Lastly, there are the things I am grateful to be able to do to feed my with my family and friends, school and my unstoppable Artist's Way group of creative traveling companions.

Whew!  I think I'll follow Brodie's example and stretch out with my paws over my eyes.  Daylight savings started today and I have a feeling I'll be up early tomorrow!

Thursday, February 6, 2014

It's the Scopes Monkey Trial of Our Century, and the Century Ain't Even That Old Yet

Until I read this article I had thought it was all right to totally ignore this debate.  After all, in my mind there is no inconsistency in being Christian and also having a healthy respect for and belief in science.  In fact, I've been quipping lately that Bill Nye won because he made bow ties cool before Doctor Who said they were, and Ken Ham lost because his biggest clobber was to say "It's in the Bible" as if that made something a scientific fact.

Now I'm less comfortable as I wonder why we Christians think it's okay to dump the responsibility for defending our religion from crackpottery on the scientists.  This article does a good job of encouraging all Christians to think through how we tell our story in the context of the science which the vast majority embrace.
Maybe it's timely for the many of us who take the Bible seriously but not literally to include ways of talking about our beliefs in a way that communicates our wonder at the created, evolved world as well as our sense that what has been learned through millenia of scientific inquiry serves to expand our ideas about God, not diminish them.

I'm glad to have seen Elizabeth Stoker's story.  It's a long-ish read, but it's shorter than the Nye/Ham debate.  Photo Credit:  ABC News  

Wednesday, January 15, 2014

Drawing New Life: A Civilized Way to Begin the New Year

It used to be that the practice of drawing was taught in schools, just as a natural part of education.  It was considered as natural, in fact, as reading, arithmetic, and writing.  Yet, most people I ask about Art (notice the capital A) in their lives usually respond by saying, “Oh, I don’t do Art.  I can’t draw.”  Sadly, this is often due to one of two reasons.  The first is that they have been the victims of judgmental educators who themselves may not have been compassionately or encouragingly taught, ending up therefore as demanding and rigid teachers unable to adapt to the unique needs of each learner.  This is a damn sad and sorry state, for every child has the innate desire to perceive and represent her/his world on paper with crayon or pencil. The second reason a person may think that s/he can’t draw is that they have never learned to see in such a way that they can represent their world on that paper with crayon or pencil in any kind of way that meets their own expectations, said expectations having been created by artists such as Durer, Rembrandt, or Leonardo.  Well.  There is hope for those suffering from both critical childhood instructors AND unrealistic expectations, for learning to draw is merely learning a skill set which is no more complicated or magical than cooking or auto mechanics.  Besides, incorporating drawing as a life skill is every bit as civilized as becoming a good reader or writer…and as uplifting as nourishing the spirit by the regular practice of prayer.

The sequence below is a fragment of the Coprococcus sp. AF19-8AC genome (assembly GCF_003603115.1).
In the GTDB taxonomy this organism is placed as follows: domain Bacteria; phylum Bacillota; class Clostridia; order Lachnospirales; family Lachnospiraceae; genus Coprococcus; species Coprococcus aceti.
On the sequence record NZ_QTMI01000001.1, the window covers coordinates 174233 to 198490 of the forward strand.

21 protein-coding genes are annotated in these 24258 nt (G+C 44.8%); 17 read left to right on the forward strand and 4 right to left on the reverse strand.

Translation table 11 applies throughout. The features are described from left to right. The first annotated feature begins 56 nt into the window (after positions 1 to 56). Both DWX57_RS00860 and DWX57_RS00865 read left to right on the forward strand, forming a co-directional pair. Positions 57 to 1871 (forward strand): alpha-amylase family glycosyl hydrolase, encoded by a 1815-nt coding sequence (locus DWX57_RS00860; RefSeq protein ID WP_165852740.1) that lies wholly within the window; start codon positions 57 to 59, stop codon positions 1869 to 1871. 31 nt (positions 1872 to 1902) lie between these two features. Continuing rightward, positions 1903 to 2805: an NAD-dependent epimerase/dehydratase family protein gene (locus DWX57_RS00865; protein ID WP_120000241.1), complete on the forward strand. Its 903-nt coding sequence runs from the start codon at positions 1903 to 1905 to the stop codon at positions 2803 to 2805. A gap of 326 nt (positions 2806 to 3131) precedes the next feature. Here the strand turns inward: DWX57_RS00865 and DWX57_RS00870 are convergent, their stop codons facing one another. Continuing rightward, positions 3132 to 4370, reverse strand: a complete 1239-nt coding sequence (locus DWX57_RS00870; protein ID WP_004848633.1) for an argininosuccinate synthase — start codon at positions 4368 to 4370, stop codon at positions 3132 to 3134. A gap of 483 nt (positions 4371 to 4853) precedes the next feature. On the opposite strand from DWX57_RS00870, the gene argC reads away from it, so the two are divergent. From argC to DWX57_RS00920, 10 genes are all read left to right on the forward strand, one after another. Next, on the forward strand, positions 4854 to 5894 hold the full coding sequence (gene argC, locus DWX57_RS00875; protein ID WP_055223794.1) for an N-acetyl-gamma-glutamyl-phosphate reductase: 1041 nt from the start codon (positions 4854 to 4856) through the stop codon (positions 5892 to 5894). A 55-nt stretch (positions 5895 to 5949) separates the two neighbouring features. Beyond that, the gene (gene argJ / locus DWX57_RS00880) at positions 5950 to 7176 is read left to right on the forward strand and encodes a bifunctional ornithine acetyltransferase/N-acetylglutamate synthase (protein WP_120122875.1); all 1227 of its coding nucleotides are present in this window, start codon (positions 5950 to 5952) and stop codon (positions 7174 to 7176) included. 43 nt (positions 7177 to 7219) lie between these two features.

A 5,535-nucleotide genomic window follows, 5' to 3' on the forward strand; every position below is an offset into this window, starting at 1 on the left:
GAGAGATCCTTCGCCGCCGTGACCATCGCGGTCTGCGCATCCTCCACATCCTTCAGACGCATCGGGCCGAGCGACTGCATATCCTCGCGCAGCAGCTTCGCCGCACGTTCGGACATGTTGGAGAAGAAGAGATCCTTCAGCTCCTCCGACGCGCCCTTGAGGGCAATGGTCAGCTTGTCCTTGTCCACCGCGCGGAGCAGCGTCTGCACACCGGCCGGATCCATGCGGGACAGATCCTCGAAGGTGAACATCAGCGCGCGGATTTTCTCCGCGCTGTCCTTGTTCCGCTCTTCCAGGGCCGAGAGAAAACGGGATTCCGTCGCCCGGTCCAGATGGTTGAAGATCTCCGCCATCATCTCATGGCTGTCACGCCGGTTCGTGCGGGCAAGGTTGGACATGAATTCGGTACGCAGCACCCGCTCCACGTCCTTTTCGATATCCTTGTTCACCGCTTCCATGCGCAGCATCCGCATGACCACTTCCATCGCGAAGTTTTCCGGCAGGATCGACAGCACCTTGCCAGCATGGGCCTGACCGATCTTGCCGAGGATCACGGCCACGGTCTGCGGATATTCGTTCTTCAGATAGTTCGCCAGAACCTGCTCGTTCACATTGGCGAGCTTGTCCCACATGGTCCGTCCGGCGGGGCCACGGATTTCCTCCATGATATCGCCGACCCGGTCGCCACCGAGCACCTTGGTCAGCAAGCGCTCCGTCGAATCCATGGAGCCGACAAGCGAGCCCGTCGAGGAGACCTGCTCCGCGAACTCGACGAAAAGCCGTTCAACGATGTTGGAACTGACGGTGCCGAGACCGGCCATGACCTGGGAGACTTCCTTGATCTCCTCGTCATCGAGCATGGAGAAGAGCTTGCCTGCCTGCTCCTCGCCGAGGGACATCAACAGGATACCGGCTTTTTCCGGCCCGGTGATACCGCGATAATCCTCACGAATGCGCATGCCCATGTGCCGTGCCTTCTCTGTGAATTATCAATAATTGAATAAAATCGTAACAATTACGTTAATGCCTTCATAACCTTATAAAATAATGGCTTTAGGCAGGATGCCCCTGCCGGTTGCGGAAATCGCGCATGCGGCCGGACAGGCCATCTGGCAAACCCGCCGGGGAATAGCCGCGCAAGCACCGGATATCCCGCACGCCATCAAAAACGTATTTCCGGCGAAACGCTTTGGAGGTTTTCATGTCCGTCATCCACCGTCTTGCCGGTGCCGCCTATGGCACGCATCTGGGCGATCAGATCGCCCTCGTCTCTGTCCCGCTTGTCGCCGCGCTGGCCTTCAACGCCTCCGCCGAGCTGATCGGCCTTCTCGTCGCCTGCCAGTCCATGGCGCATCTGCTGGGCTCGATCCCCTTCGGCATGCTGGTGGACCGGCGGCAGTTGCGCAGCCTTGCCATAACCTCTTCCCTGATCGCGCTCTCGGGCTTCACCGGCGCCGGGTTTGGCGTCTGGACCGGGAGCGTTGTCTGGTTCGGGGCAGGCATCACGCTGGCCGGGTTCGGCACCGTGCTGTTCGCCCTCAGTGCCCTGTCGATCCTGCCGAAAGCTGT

For an eight week period beginning February 4th, I will be teaching Drawing New Life…a fine
way to experience new life.  Read about it here:


WHEN: Tuesdays from 1-3 p.m. February 4, 11, 18, 25,
March 4, 11, 18, 25

In addition to drawing and sketching exercises inside, if weather permits we will go outside with sketchbooks to sketch from nature.

CLASS FEE IS $10 PER CLASS.  Basic materials provided.

Dori Marshall (530) 219-5221 or e-mail

YoloCANVAS is a program of Davis Community Meals